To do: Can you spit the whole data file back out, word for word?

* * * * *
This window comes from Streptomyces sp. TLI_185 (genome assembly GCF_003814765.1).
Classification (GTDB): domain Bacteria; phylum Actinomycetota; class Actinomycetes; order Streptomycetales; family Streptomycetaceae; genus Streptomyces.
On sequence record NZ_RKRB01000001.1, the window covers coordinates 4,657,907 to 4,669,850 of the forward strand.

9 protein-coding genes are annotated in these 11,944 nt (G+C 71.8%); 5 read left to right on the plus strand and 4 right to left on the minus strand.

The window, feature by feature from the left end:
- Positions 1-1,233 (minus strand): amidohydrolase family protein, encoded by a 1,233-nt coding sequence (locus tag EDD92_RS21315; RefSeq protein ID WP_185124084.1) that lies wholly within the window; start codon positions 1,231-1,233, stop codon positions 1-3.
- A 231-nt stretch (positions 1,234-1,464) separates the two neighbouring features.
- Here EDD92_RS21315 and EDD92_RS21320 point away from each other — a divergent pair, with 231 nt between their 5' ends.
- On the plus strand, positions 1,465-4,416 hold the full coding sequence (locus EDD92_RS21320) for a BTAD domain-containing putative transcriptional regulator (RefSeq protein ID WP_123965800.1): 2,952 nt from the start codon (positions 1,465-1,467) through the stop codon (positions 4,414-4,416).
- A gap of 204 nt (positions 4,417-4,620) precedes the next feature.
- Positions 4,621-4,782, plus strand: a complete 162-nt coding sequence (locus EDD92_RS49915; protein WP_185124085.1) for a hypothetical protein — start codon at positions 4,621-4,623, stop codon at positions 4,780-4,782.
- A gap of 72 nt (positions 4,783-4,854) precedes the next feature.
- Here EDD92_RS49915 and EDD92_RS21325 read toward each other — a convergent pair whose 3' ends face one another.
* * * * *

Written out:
This window comes from Streptomyces sp. TLI_185 (genome assembly GCF_003814765.1).
Classification (GTDB): domain Bacteria; phylum Actinomycetota; class Actinomycetes; order Streptomycetales; family Streptomycetaceae; genus Streptomyces.
On sequence record NZ_RKRB01000001.1, the window covers coordinates 4,657,907 to 4,669,850 of the forward strand.

9 protein-coding genes are annotated in these 11,944 nt (G+C 71.8%); 5 read left to right on the plus strand and 4 right to left on the minus strand.

The window, feature by feature from the left end:
- Positions 1-1,233 (minus strand): amidohydrolase family protein, encoded by a 1,233-nt coding sequence (locus tag EDD92_RS21315; RefSeq protein ID WP_185124084.1) that lies wholly within the window; start codon positions 1,231-1,233, stop codon positions 1-3.
- A 231-nt stretch (positions 1,234-1,464) separates the two neighbouring features.
- Here EDD92_RS21315 and EDD92_RS21320 point away from each other — a divergent pair, with 231 nt between their 5' ends.
- On the plus strand, positions 1,465-4,416 hold the full coding sequence (locus EDD92_RS21320) for a BTAD domain-containing putative transcriptional regulator (RefSeq protein ID WP_123965800.1): 2,952 nt from the start codon (positions 1,465-1,467) through the stop codon (positions 4,414-4,416).
- A gap of 204 nt (positions 4,417-4,620) precedes the next feature.
- Positions 4,621-4,782, plus strand: a complete 162-nt coding sequence (locus EDD92_RS49915; protein WP_185124085.1) for a hypothetical protein — start codon at positions 4,621-4,623, stop codon at positions 4,780-4,782.
- A gap of 72 nt (positions 4,783-4,854) precedes the next feature.
- Here EDD92_RS49915 and EDD92_RS21325 read toward each other — a convergent pair whose 3' ends face one another.